You haven’t toured America yet as a solo artist, right?
I’ve not been to America as a solo artist. I went to South By Southwest once, but that was because I was in a film. I played a few songs at the premier, but it wasn’t like a gig really. The film is called Sound It Out. It was about a record store, a documentary about a store in my home town, this tiny little town in the northeast of England, like a mining town. There’s a record store clinging on to dear life, despite the fact that HMV came through and trampled everything. Now it’s doing okay again, as people are more interested in vinyl…
You crowdfunded your album? Do you think that’s the way forward for a lot of musicians?
I used PledgeMusic, which is like, you set yourself a target, then you kind of launch it. It was funny, like one of those charity things where they use a thermometer to show the money going up. I was worried at the last minute thinking ‘Shit, no one is going to give me money and I’m going to look bad and it will be embarrassing.’ I tried to change my target the night before. I was told it was too late. I shit myself, ‘Oh god this is going to be awful.’ I went to bed and the next morning I’d hit the target already. It was a completely mental experience. It’s not been around that long for me to be aware of all the amazing stories, but there’s Amanda Palmer, didn’t she raise like half a million? [more actually]
You can wax lyrical about it how amazing it is, ‘People have faith! See, the music industry isn’t always right!’ But I just think it works for certain people, it might not work for others. You have to have an existing fan base. I wouldn’t advise people without a fan base to use it. It helped me do what I needed to do though so it’s been wonderful.
On the record it seems there’s a pretty big split between styles here. There’s quiet piano stuff like “Reasons” and more beat-driven stuff like “This Aint No Hymn” and “Jennifer.”
It’s a personal battle. If there was a support group I would be attending. I have a problem with sticking to one thing. And it’s informed by the fact that when I do a live performance, if I’m doing the big dance stuff and then sit at the piano I lose half the audience. But half loves the piano stuff. I couldn’t just do stuff the fans like, the sentimental songs, so I had to do some that might get played on the radio, might get remixed… I need the tools that might help break the album. On the other hand I’d get bored stiff if I had to write a load of sentimental love songs. The love songs I do write aren’t personal at all. I hear a lot of female singers saying ‘My album is about being broken hearted.’ I can’t imagine anything more boring than that. Moping on and on about being broken hearted.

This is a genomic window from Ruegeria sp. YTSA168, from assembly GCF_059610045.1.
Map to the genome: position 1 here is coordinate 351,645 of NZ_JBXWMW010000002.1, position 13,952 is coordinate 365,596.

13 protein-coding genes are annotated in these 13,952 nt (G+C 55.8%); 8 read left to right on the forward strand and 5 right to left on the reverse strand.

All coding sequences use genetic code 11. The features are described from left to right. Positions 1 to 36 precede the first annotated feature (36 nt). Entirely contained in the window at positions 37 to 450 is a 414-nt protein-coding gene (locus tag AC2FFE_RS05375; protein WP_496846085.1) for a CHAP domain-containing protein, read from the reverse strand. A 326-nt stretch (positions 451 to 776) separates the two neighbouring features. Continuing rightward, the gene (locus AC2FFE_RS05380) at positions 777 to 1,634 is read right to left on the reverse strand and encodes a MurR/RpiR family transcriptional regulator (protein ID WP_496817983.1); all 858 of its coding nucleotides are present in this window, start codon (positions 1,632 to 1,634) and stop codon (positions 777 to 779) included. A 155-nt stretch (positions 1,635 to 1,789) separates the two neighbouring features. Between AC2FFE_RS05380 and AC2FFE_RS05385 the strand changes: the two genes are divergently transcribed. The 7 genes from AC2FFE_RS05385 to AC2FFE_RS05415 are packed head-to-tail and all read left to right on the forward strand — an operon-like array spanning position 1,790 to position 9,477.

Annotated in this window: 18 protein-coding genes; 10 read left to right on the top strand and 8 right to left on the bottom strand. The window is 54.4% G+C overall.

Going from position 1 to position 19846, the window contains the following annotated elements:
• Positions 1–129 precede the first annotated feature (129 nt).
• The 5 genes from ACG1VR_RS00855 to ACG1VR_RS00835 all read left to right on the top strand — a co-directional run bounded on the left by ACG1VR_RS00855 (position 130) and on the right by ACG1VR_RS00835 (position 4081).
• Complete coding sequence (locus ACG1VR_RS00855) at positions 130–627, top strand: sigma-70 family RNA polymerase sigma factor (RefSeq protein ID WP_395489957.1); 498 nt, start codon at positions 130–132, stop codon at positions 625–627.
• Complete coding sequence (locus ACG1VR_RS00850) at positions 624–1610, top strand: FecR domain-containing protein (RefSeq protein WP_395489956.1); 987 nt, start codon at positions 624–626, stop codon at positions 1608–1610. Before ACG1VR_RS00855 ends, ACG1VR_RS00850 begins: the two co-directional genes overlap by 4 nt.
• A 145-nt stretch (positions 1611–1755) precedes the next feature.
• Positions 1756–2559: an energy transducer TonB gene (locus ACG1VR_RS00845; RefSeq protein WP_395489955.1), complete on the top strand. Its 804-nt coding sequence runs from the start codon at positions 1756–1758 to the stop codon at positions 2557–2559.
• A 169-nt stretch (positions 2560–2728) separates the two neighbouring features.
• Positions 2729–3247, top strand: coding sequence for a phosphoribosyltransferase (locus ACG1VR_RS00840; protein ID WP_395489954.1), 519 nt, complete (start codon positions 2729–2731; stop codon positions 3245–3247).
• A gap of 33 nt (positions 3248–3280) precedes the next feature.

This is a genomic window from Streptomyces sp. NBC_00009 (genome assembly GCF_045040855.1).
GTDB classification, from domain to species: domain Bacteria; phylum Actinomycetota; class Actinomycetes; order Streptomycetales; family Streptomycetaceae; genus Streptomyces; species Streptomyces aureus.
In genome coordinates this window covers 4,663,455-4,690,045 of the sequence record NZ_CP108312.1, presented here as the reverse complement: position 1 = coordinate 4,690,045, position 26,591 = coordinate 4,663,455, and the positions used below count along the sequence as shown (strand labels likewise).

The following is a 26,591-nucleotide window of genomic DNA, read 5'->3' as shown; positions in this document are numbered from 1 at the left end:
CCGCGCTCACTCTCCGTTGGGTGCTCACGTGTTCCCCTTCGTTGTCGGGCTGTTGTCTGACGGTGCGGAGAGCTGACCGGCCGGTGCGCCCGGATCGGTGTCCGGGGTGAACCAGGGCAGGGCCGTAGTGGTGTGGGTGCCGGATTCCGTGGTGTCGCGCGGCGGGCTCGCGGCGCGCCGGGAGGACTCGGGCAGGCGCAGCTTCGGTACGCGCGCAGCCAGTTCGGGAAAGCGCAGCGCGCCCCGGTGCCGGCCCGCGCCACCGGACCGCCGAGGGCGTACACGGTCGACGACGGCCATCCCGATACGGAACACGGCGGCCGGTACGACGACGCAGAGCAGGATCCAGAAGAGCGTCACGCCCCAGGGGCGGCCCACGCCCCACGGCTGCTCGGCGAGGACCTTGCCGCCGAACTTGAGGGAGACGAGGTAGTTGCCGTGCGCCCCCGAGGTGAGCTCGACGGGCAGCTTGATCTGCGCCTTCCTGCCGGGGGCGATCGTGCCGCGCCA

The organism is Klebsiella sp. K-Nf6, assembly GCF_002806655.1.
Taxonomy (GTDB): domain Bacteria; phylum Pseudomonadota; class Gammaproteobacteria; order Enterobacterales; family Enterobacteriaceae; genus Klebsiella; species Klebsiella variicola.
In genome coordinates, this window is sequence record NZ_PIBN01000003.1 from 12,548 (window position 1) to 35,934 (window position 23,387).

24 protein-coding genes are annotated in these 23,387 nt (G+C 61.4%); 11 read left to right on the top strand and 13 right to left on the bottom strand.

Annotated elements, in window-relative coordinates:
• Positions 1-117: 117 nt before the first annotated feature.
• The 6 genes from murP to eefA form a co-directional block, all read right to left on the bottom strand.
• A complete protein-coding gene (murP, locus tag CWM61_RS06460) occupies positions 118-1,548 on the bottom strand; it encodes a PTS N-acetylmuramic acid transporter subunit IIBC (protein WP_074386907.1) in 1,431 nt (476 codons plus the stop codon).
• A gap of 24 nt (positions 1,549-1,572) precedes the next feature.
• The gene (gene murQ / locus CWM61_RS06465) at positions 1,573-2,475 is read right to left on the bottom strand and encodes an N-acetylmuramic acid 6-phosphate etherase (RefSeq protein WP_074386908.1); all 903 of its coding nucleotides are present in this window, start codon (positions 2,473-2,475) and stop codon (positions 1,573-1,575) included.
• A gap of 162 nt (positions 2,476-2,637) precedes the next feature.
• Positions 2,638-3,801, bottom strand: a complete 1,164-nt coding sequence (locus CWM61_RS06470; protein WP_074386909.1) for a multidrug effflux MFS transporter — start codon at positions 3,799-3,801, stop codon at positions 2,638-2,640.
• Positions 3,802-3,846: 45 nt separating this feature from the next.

I say that a lot. Imagine dating someone like that? Must be awful.
Imagine being an artist going on tour having to sing that every night? Honestly it would just kill me.
Speaking of using the tools to get noticed, you came to my attention with your covers of M83 and Joy Division. Do you feel like covers now, more than ever, are a way to grab attention in an over-crowded music blog circuit?
Yeah, I think it’s just another tool in the box. I’m encouraged all of the time by my management and my PR — they’re always kind of like, ‘What have you got? Give us something, we need to engage people.’ I have to constantly make videos and do acoustic versions and this and that. Once somebody said this to me and it always stuck with me, it really makes sense – I’ve been quite snobby about covers, I didn’t ever want to do them, thinking, unless you can do an amazing version that’s better than the original, don’t do it – but it’s that the general public are so much more likely to engage with you if you do something familiar to them. It’s like a step for them to step up and listen to what you have to say. I kind of do it for that reason as well. It also gives you an opportunity to show your integrity. You can pick a really obtuse cover, like I don’t know, “In A Manner of Speaking” [by Tuxedomoon]. I heard Amanda Palmer cover that, and I thought that was brilliant. It’s such an amazing tune, so obscure, no one will know it. Already you’re reaching your hand out to those brilliant people in the public who listen to music, music fans, who are more likely to support you if you cover something weird. Not meant in a cynical way, I enjoy covering things like that because it’s fun.
Then you can do a big hit like M83.
Right. I just got told by my team that they want me to do another cover, but it has to something modern. They’re sick of me doing Siouxsie Sioux and Neil Young. I’ve not started to think about it yet, have you got anything in mind?
I wouldn’t mind hearing some Morrissey.
I’d probably get into trouble. People hated it when I covered Joy Division. They’d probably go crazy if I did Morrisey.
Stream some of Saint Saviour’s music at her SoundCloud.